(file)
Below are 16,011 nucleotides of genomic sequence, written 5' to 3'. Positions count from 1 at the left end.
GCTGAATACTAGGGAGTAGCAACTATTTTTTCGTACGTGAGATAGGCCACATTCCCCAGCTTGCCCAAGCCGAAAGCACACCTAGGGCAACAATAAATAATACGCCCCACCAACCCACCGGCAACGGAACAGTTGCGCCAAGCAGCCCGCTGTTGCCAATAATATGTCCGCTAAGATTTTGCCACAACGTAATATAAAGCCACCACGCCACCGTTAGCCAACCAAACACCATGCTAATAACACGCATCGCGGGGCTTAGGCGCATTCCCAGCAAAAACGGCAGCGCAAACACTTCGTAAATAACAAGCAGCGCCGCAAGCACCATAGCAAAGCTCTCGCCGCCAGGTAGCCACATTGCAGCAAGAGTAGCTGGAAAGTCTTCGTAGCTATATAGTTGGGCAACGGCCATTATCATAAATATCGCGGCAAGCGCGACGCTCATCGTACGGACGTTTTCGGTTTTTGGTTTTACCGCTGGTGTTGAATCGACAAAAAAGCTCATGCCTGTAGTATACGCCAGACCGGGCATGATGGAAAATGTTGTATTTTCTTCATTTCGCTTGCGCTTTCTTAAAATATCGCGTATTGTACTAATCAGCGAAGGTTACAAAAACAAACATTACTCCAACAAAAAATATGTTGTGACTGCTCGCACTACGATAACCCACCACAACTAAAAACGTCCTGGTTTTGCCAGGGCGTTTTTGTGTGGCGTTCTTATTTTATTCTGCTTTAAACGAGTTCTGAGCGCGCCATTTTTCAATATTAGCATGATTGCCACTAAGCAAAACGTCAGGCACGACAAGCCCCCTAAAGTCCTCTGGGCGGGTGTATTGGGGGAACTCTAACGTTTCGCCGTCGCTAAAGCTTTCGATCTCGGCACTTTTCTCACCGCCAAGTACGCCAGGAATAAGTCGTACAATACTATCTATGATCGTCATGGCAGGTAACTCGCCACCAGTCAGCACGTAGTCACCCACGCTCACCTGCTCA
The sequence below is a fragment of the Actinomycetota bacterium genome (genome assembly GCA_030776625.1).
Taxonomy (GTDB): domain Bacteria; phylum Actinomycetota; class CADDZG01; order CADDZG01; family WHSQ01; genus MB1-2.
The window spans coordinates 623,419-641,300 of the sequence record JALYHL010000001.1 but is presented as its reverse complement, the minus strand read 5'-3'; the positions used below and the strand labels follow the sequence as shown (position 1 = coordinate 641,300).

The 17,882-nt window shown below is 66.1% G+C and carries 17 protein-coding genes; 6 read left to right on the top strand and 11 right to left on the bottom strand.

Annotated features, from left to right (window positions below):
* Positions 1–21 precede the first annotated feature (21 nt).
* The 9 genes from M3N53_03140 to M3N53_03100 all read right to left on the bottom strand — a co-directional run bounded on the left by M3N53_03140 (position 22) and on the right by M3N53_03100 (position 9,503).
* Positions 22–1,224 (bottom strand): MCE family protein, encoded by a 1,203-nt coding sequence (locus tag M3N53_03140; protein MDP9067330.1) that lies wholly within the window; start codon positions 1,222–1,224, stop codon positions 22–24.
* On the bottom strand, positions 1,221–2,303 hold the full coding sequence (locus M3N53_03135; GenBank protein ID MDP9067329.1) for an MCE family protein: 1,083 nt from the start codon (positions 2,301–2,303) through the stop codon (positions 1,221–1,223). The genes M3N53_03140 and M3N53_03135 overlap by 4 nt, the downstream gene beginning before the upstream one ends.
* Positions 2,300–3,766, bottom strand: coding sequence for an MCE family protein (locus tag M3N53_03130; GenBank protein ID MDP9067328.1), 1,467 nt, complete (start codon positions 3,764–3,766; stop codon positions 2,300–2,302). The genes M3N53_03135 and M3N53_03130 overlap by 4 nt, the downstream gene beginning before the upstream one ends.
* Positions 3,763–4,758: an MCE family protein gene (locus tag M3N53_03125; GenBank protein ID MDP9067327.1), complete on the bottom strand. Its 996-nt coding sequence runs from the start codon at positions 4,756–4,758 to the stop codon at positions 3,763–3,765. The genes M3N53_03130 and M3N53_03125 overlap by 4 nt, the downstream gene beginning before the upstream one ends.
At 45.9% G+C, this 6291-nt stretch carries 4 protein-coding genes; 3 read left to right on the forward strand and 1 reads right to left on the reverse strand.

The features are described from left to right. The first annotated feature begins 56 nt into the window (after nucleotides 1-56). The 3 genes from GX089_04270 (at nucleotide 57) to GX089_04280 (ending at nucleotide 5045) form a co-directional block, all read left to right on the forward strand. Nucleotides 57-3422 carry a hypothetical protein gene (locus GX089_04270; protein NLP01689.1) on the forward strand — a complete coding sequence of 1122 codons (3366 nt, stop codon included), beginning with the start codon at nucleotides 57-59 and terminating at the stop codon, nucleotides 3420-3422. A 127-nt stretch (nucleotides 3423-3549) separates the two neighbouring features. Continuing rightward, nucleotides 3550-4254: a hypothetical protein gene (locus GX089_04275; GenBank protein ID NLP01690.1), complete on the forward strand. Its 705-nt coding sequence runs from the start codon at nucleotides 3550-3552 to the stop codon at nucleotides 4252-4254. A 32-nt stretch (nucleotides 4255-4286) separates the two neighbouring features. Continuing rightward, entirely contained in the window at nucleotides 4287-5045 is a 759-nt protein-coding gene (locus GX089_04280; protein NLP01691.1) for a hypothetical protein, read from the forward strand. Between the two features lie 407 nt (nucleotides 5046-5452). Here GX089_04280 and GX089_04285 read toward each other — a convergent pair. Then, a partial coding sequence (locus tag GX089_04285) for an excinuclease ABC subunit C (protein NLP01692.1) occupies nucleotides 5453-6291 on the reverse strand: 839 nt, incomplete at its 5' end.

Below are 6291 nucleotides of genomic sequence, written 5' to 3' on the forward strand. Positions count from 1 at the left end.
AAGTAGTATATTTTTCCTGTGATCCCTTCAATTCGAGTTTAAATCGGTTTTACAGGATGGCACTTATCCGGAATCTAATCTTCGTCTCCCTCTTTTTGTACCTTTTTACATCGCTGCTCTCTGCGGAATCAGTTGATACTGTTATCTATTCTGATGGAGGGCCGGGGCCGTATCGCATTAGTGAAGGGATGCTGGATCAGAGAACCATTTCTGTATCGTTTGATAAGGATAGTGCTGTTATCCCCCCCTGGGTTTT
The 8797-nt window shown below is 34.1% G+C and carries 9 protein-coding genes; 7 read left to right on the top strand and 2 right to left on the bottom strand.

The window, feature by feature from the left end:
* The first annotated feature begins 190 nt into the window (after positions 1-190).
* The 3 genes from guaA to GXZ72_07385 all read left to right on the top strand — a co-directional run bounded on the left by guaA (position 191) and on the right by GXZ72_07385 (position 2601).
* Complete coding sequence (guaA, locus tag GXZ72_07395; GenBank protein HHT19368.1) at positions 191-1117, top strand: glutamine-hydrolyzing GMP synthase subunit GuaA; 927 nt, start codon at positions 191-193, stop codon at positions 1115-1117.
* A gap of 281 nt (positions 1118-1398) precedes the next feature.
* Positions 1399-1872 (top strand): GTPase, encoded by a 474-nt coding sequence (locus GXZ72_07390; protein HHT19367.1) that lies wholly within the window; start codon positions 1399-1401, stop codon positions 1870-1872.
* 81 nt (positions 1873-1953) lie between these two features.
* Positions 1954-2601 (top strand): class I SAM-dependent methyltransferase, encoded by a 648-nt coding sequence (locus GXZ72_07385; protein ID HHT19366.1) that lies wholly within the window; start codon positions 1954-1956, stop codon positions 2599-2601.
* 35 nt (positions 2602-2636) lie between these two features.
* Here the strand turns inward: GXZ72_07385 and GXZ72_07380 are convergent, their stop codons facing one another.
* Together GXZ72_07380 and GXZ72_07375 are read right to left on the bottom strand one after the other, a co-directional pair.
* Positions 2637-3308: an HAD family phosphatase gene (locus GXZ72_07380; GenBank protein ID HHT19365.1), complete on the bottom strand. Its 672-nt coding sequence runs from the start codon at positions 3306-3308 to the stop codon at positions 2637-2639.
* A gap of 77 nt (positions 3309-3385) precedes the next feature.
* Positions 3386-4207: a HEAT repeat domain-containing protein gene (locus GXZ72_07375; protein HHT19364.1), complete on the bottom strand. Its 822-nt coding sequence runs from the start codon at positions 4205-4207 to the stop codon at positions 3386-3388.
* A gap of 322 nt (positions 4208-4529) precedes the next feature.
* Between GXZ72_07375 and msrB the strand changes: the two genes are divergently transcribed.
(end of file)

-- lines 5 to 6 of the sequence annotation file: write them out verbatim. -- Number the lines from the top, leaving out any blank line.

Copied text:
The window spans coordinates 623,419-641,300 of the sequence record JALYHL010000001.1 but is presented as its reverse complement, the minus strand read 5'-3'; the positions used below and the strand labels follow the sequence as shown (position 1 = coordinate 641,300).

The 17,882-nt window shown below is 66.1% G+C and carries 17 protein-coding genes; 6 read left to right on the top strand and 11 right to left on the bottom strand.